By Shane Latchman | October 8, 2015

When it comes to the future, we can be certain about very little. We are all familiar with the success rate-or lack thereof-of weather forecasts. Travel times predicted by GPS navigation devices have improved enormously, but they still can't factor in the latest road closures and they can't predict accidents.

As a boy, I was fascinated by man's ability to predict events-the precise time of tomorrow's sunrise, the year Halley's Comet will return, and large-scale planetary motions come to mind. There seemed to be so much certainty about these large-scale events, yet meteorologists couldn't figure out if my home in Trinidad would be hit by a much smaller-scale tropical cyclone-even a day ahead of a possible landfall.

I was puzzled be the fact that some things were more foreseeable than others until two important concepts helped me understand difficulties in prediction: one was a demon, the other chaos.

The Demon

In 1814 Pierre Simone de Laplace wrote of an "intellect which at a certain moment would know all forces that set nature in motion. "Laplace's demon, as this first published articulation of causal or scientific determinism is known, is in essence a thought experiment that shows the limits of modeling. True prediction is only possible with a machine (the demon) able to observe and process all variables. For such a machine, "the future, just like the past, would be present before its eyes."

Reading this, I started to realize that perfect prediction of the future-say, a weather event-would be impossible because you couldn't observe at a fine scale the vast amount of data necessary or have enough processing power to solve all the equations in a reasonable time.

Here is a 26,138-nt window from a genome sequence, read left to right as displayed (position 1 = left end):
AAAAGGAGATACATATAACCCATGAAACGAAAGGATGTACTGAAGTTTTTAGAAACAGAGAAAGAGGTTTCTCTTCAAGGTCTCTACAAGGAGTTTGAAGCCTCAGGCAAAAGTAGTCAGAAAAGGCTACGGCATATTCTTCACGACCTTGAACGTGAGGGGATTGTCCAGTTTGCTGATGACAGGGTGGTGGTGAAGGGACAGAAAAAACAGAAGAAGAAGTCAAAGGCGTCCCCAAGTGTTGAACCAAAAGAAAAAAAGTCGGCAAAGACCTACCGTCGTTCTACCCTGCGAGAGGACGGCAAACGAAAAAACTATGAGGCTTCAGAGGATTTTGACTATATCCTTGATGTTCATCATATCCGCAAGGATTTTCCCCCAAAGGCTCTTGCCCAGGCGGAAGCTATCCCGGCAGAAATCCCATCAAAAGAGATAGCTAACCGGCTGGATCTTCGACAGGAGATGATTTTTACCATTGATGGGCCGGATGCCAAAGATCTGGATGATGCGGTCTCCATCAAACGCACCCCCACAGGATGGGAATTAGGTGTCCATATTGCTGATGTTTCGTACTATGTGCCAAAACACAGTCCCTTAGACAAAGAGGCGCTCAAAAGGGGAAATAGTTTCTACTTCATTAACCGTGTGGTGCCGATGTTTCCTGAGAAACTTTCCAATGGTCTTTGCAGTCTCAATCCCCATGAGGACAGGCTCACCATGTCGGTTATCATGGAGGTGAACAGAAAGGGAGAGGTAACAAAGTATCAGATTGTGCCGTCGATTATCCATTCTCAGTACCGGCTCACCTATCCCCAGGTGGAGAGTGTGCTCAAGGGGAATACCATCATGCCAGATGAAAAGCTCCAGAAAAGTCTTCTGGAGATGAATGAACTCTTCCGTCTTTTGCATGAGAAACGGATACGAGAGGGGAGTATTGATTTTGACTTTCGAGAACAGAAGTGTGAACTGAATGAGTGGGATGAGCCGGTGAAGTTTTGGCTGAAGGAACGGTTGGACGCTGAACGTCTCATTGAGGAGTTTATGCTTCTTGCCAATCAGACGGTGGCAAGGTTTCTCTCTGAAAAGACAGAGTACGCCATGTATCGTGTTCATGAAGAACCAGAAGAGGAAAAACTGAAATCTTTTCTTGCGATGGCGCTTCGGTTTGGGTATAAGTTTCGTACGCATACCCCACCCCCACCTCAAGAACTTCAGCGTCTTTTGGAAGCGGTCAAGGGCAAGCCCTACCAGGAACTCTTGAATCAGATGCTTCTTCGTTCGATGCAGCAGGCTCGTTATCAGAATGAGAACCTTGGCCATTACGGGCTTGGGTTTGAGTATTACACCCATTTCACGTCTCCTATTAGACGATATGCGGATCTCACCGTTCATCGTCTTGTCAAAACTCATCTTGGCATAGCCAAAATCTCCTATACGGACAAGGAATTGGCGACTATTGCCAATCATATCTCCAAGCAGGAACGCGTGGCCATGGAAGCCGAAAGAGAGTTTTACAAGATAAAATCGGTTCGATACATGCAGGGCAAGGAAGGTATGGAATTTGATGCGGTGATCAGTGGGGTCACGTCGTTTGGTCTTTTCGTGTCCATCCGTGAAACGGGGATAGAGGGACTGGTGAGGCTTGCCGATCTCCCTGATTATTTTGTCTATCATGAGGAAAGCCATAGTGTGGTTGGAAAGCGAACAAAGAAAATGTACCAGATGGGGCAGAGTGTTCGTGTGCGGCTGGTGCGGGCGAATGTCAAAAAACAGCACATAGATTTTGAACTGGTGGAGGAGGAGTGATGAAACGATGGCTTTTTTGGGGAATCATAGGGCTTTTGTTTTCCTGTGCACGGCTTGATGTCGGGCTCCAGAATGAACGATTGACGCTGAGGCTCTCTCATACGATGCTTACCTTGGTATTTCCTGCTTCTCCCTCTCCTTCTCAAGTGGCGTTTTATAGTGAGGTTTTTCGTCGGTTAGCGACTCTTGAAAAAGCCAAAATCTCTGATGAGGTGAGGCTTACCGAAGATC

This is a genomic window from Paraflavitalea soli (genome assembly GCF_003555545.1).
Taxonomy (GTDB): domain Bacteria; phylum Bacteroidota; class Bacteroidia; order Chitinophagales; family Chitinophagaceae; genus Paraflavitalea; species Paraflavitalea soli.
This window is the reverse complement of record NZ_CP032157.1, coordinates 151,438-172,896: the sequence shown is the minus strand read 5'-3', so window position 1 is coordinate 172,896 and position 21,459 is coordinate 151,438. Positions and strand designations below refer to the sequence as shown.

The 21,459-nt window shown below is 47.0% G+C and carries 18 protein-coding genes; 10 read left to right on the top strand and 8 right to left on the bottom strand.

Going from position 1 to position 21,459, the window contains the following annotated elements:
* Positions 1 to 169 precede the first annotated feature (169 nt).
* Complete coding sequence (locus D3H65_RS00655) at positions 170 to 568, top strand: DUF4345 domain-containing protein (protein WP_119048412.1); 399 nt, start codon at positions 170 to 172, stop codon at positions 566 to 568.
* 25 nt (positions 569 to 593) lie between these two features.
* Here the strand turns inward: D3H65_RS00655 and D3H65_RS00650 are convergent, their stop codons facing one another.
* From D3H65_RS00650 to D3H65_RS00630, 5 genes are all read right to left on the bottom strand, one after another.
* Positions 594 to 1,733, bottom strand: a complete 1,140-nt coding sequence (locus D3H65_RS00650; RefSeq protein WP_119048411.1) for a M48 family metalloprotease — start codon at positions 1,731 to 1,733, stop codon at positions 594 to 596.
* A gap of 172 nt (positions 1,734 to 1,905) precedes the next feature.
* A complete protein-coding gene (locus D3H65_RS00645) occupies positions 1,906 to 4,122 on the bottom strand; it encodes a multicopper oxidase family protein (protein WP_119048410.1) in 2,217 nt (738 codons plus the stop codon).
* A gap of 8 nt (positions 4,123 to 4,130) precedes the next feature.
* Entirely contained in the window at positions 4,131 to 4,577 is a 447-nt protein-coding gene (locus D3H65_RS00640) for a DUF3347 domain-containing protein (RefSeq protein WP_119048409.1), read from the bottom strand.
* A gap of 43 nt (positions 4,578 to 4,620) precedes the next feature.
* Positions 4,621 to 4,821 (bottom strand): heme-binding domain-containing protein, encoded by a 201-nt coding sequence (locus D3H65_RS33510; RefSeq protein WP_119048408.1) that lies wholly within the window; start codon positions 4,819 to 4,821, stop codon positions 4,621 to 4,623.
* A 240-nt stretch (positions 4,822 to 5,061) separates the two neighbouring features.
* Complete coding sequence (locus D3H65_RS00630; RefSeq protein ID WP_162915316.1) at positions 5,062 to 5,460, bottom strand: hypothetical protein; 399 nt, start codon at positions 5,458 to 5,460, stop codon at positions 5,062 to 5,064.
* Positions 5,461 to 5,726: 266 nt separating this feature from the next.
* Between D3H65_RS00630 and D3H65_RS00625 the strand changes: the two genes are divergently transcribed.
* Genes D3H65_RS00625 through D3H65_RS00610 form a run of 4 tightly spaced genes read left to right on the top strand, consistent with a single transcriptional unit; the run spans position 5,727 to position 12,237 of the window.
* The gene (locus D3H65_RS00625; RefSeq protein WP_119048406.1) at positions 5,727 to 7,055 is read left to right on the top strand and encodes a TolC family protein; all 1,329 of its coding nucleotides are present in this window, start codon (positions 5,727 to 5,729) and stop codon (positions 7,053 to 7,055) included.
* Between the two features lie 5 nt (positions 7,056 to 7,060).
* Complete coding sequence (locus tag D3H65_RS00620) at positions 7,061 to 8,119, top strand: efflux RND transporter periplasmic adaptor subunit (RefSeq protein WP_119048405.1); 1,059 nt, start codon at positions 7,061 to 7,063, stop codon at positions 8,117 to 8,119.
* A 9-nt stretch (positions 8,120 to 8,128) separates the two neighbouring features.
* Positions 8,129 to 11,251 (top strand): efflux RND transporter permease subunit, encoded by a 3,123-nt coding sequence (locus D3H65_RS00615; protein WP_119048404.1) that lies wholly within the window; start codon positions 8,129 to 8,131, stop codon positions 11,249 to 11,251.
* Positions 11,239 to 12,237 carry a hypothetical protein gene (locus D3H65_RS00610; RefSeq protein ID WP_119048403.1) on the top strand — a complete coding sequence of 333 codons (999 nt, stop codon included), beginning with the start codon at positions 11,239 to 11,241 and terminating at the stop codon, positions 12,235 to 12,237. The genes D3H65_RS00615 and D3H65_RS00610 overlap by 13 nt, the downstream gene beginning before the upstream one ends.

Then, one rainy day in Port of Spain, I picked up The Essence of Chaos. In this influential 1993 book Edward Lorenz wrote about Laplace's demon. He argued that tiny differences in the input to a weather model could lead to huge differences in its forecasts. This helped me understand the sensitivity of a model to inputs (the butterfly effect) and the difficulty of predicting the future.

The Best We Have

Shifting to a consideration of catastrophe modeling, what we are doing, or attempting to do, is actually quite incredible. We are estimating financial losses from events that have not yet happened. Think about that for a second: Not just the footprints of events, but much more derived, uncertain results.

More often than not, cat models are able to estimate a range of losses from actual events in real time that will correspond well with reported figures compiled months after the event. That this is possible at all seems to me a modern marvel, but we should always be mindful that models have their limitations.

While we do our best to validate the models and to calibrate them to historical events, tail losses have not been observed or recorded in many regions. When presenting at the AIR Institute in Hyderabad recently I was asked how I could prove that a model was mathematically correct. I'm sure there are fancy mathematical proofs of a model's correctness, but I feel that the wider concept we need to accept is that our knowledge has limits.

Today's models are the best yet, but as with tail losses, it is not possible to test everything. There are some things we simply cannot prove; some things will remain unknown.

The science of catastrophe modeling continues to advance. Models will continue to change. We need to embrace change and to manage it. For one thing is certain-the future is change.

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